The Court finds no authority to support the notion that simply expending organizational resources in support of a set of policy goals is sufficient to establish a legally protectable interest for purposes of Rule 24(a)(2), and Movants have cited none.

Movants are not entitled to intervention...

There are no questions of law or fact common to both the main action and Movants’ claims.

Contrary to the Movants’ belief, “an intervenor of right must have Article III standing in order to pursue relief that is different from that hich is sought by a party with standing.“

 

Pages 7 & 8, the Court’s rationale is the aforementioned parties lack standing therefore the action they sought are impermissible. I will say in my opinion the Court’s comments about the parties, gives me considerable pause, to that end my opinion is the Court was out of line and may have inadvertently created “controversy” hence now the Movants May actually have “standing” again that’s just my opinion. So don’t take it as gospel:

 

Movants submitted a declaration identifying activities they have undertaken since learning about the Agreement, such as “researching 3-D gun printing technology”; communicating with members, supporters, and lawmakers; submitting Freedom of Information Act requests related to the Agreement, and “work related to bringing the
instant legal action.

It is unclear how much of this work differs from the Movants’ “routine lobbying activities.”

For example, the Brady Center avers that if not for responding to the
Agreement, it would have been able to use more resources to work on “strengthening gun laws,” “fighting in the courts to defend gun laws,” and “providing direct legal advocacy on behalf of victims and communities affected by gun violence.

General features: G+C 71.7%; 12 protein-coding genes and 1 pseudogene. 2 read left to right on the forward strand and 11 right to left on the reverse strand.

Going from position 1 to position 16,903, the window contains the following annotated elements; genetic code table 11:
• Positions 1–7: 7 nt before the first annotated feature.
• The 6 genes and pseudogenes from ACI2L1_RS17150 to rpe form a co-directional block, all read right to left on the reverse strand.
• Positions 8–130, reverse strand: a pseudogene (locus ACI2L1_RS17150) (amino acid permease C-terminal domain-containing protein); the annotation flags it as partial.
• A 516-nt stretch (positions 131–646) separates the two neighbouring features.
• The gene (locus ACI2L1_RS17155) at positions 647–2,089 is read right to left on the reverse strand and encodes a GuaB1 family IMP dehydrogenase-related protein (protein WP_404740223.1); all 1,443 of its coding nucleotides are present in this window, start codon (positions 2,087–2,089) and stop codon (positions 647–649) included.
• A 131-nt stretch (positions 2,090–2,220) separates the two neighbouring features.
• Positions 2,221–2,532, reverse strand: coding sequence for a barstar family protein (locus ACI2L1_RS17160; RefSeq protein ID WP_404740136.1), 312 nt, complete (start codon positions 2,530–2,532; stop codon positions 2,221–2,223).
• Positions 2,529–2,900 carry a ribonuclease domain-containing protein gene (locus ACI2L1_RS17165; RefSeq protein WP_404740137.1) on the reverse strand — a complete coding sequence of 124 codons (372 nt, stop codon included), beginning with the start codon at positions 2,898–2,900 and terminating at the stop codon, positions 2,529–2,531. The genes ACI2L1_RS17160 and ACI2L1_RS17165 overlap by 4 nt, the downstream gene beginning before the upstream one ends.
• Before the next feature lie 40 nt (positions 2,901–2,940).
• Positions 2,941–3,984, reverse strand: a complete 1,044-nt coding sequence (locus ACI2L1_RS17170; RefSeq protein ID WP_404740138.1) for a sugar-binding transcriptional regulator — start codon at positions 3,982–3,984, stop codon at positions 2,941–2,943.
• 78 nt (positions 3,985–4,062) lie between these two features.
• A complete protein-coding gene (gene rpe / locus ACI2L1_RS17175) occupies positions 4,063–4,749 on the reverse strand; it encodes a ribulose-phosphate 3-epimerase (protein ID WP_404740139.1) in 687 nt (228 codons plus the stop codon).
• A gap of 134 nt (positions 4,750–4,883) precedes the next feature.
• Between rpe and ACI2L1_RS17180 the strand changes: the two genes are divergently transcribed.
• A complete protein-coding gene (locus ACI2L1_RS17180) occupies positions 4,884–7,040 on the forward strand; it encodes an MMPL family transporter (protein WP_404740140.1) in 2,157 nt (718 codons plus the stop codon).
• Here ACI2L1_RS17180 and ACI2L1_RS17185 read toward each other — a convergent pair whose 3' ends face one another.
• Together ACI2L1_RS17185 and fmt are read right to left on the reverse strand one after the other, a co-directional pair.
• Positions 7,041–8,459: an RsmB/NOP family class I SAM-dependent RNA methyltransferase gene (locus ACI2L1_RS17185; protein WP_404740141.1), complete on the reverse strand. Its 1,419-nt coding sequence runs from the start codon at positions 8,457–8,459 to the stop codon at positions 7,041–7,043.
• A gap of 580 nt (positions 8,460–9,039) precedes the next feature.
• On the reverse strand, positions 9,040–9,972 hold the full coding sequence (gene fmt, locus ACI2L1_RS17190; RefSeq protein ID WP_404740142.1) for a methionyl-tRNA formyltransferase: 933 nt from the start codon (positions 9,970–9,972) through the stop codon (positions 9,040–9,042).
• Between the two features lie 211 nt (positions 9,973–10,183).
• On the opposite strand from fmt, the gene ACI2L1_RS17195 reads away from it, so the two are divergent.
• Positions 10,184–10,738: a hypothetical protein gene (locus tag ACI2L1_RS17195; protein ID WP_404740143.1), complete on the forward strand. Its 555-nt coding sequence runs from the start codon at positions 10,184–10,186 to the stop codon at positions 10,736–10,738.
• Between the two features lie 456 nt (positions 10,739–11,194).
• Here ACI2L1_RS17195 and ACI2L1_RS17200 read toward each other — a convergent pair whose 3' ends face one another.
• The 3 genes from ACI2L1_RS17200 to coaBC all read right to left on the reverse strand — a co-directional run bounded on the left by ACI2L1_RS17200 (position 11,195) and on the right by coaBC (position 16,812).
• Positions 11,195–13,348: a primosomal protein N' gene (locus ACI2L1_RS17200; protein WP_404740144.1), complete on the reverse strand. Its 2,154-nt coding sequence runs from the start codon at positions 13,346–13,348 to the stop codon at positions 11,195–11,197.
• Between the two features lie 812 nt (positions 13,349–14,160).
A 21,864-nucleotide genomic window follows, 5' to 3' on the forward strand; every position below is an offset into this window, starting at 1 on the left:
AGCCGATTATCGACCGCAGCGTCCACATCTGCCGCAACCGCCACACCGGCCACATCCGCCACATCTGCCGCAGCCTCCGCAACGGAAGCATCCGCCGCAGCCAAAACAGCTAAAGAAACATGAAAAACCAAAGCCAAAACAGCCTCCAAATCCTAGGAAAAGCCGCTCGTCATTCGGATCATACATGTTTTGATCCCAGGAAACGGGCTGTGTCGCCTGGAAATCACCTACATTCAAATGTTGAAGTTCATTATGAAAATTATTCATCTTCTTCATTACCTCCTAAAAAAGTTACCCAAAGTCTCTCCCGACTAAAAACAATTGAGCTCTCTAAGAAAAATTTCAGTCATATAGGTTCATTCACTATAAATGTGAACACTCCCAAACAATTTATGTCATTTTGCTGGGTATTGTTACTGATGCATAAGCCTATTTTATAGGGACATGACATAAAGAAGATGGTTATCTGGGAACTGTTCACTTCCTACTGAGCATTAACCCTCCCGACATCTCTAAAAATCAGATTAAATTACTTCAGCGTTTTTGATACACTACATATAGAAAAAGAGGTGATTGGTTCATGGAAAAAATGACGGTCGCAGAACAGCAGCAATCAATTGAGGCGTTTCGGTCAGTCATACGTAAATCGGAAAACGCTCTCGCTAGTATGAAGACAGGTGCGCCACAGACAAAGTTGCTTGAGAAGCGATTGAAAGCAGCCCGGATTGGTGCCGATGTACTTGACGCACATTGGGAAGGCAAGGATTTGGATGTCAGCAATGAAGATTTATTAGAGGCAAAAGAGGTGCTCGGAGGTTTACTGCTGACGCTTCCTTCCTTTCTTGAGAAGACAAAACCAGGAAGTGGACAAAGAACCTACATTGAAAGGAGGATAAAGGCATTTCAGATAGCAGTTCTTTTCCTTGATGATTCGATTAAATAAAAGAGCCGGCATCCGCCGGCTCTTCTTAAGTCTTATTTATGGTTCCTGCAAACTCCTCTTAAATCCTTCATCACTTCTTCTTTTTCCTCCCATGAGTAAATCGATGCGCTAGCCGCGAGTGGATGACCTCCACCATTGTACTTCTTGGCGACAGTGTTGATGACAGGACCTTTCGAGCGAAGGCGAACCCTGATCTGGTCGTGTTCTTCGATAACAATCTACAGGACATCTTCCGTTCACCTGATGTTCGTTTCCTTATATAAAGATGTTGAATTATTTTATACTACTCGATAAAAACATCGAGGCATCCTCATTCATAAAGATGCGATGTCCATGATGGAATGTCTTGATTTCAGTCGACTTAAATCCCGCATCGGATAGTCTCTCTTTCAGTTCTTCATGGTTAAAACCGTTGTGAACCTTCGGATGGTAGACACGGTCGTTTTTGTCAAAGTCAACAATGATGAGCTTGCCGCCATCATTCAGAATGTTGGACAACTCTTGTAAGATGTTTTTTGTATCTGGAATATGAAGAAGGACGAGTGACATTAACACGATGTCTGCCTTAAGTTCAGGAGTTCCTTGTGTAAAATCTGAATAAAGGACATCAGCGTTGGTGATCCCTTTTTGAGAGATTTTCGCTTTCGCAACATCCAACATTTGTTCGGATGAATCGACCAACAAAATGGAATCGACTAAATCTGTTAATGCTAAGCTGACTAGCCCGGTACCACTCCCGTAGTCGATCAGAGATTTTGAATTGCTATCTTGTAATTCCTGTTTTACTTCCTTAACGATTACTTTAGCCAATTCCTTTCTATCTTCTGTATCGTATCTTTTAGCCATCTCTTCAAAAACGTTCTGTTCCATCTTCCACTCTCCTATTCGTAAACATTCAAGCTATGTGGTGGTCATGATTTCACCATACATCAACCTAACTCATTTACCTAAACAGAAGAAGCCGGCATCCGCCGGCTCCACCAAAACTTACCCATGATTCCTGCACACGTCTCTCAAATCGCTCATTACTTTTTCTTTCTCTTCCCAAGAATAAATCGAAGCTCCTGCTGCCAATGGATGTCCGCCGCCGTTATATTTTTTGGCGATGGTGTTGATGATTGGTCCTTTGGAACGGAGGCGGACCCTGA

And then just like that, one by one various Attorneys General started tweeting and/or issuing public statements about the 3D gun “software” release:

 

Pennsylvania Attorney General:

Link to PA AG’s lawsuit found here

 

Washington Attorney General:

Earlier today, Attorney General Ferguson announces a coalition of the following State’s Attorney General:

Washington, Connecticut, Maryland, New Jersey, New York, Oregon, Massachusetts, Pennsylvania, and the District of Columbia.

Link to the 52 page Complaint can be found here. As the Complaint clearly states as recent as April of 2018:

 

Government’s position was that if such CAD files were distributed via the internet, they could be “easily used overseas to make firearms that are subject to U.S. export controls”, where, “beyond the reach of U.S. law, they could be used to threaten U.S. national security, U.S. foreign policy interests, or international peace and stability.”

On the website run by Defense Distributed people can download plans for building the Liberator, as well as files for an AR-15 lower receiver, a complete Baretta M9 handgun and other firearms. Users also will be able to share their own designs for guns, magazines and other accessories.
🚨The site on Monday showed more than 12,000 downloads of seven different models of guns.